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Posted under: Opinion Feminism

Deconstructing the inherent, misogynistic socialization of women

More often than not, women are born and bred to grow in, when from an early age men learn to aggressively grow out. Where a man is meant to be large and strong, women long to be as petite and thin as their bodies will allow. Men are rarely silenced, while women are constantly told they’re better seen than heard. Before we’ve even become women, we are taught to make the space we occupy as small and insignificant as possible. We are taught to be invisible. Like many women, I’ve spent most of my life attempting to shrink myself into society. As one of the tallest girls in my 5th-grade class, I subconsciously wished I were just a little shorter. At 14, my baby fat had evolved into something not so cute and lot more crippling. It wasn’t until nearly my last year of university that I realized that the abundance of white frat boys walking down Greek row should be yielding to me.
socialization of women
socialization of women
Photo: Giphy Recently while out at a bar on St. Patrick’s Day, the politics of space suddenly hit me for possibly the first time since I moved back home. As I reached the bar for the second time that night, I ran into a girl I vaguely remembered from high school. Seeing as though we weren’t ever really acquaintances, no such acknowledgment was made, but in suburban Maryland, a local face never goes unnoticed. I had previously asked her to graciously set down my empty drink on the bar for me, and now that I was back for a refill, she generously offered to move away from her friends to create space so I could order. I humbly thanked her but explained that even though she offered, women should never have to go out of their way to move for anyone, seeing as we do it far too often. Although I can admit the inebriated unforgivingly feminist part of my brain might have been kicking in, during an in-depth catch up with a friend over lunch the other day, I began to think about the sentiment of my somewhat drunken approach. I considered how at my most confident and empowered, I seldom thought about how much space I was taking up and stopped apologizing for laughing too loud or speaking up too much in class. By the end of my college career, I was shaving my head and shopping for fatkinis, concepts the former shamed version of myself couldn't even fathom. The tops of my shoes were no longer the only things I saw while walking around campus; I was through yielding to the majority at every single turn. I was finished coveting a happiness I felt as though I didn’t deserve. I was done being sorry for simply existing.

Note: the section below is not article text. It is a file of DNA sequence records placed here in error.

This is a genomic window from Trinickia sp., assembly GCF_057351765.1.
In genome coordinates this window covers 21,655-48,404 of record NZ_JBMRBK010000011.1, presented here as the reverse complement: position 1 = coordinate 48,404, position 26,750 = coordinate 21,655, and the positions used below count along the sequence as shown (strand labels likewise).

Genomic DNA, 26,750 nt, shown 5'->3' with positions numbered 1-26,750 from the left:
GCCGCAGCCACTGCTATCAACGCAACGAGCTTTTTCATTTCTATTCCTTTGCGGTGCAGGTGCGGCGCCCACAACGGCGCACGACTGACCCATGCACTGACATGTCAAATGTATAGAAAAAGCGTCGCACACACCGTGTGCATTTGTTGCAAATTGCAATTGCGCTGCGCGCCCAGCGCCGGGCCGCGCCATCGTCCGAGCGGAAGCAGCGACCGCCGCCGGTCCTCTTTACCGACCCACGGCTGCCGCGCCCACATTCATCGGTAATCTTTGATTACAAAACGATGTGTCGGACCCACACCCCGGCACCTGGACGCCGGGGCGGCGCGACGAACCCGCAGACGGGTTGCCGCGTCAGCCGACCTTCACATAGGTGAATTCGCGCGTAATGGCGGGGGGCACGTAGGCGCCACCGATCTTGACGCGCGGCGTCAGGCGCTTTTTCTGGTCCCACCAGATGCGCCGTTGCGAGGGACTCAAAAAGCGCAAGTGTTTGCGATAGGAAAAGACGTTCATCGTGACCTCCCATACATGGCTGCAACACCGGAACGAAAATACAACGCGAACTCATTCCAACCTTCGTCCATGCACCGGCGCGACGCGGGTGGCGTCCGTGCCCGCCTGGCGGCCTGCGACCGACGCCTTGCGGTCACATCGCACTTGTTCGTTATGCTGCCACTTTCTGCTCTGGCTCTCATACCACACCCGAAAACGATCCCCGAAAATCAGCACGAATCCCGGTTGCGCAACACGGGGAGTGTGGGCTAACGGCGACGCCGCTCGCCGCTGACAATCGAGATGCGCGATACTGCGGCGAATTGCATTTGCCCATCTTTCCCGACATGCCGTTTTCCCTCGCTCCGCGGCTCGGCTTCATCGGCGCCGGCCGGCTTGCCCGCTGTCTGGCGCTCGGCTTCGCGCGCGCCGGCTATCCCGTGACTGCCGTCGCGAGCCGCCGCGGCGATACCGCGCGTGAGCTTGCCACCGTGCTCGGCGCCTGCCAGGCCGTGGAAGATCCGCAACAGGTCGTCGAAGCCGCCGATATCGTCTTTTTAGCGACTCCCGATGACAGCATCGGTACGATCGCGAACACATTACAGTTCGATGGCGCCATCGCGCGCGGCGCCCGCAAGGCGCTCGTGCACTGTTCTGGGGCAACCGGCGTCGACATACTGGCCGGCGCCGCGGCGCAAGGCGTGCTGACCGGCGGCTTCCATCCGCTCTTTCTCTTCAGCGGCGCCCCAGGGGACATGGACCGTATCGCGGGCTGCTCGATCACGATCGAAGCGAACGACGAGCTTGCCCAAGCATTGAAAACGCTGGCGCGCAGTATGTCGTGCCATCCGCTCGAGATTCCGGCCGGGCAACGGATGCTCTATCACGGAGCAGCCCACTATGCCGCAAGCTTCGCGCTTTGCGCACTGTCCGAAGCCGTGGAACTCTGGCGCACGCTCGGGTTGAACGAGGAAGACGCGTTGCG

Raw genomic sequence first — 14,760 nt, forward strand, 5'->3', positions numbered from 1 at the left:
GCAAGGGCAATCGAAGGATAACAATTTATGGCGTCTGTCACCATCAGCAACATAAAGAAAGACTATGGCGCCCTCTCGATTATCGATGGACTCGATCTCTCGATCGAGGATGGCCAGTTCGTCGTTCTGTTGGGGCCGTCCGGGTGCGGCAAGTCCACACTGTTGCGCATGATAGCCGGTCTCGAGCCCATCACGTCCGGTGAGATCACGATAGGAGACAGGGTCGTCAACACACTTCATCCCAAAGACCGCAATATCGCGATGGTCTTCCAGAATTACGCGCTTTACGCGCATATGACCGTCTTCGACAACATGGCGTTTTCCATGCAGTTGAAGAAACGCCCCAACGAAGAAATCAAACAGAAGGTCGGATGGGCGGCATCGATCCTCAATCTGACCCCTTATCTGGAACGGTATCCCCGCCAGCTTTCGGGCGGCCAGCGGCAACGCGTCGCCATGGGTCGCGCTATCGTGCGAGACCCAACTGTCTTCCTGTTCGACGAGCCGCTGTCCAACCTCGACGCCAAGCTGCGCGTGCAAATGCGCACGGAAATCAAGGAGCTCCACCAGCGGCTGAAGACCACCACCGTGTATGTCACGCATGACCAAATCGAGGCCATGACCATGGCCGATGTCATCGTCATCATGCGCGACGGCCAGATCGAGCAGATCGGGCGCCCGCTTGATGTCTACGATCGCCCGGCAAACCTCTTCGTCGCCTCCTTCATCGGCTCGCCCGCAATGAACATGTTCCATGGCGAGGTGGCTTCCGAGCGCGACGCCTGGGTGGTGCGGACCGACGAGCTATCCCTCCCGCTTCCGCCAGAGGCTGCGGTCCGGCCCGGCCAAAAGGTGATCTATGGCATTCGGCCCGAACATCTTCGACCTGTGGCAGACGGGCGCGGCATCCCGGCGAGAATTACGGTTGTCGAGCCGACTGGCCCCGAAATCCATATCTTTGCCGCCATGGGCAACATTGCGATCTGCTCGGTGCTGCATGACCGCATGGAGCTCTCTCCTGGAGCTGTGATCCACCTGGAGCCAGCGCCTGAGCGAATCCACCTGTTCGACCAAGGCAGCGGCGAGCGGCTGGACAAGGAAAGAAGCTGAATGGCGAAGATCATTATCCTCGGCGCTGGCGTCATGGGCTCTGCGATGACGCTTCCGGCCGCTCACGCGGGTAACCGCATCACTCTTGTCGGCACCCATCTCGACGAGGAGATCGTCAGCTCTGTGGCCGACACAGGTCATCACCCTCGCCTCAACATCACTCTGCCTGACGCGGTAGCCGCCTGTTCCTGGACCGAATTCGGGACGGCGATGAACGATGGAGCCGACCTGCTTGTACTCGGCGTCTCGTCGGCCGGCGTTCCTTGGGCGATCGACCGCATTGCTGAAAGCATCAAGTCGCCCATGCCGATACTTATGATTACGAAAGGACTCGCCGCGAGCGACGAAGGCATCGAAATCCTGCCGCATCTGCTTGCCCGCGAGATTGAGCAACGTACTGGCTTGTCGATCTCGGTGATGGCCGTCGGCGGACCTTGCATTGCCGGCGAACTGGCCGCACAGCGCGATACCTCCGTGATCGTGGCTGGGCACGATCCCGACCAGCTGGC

Photo: Giphy As women, we should never forget the little girls who scream louder, play harder and think smarter than any boy on the playground, for it was not too long ago that we were fearless enough to be them. As women of color, we are to remind women around us, younger or not, that truly:
"No one can make you feel inferior without your consent." - Eleanor Roosevelt
Grow up, grow out and grow smart. Grow whichever way you please, because there's absolutely no space limit on life.
What are your favorite ways to smash the patriarchy? Let us know in the comments below! 

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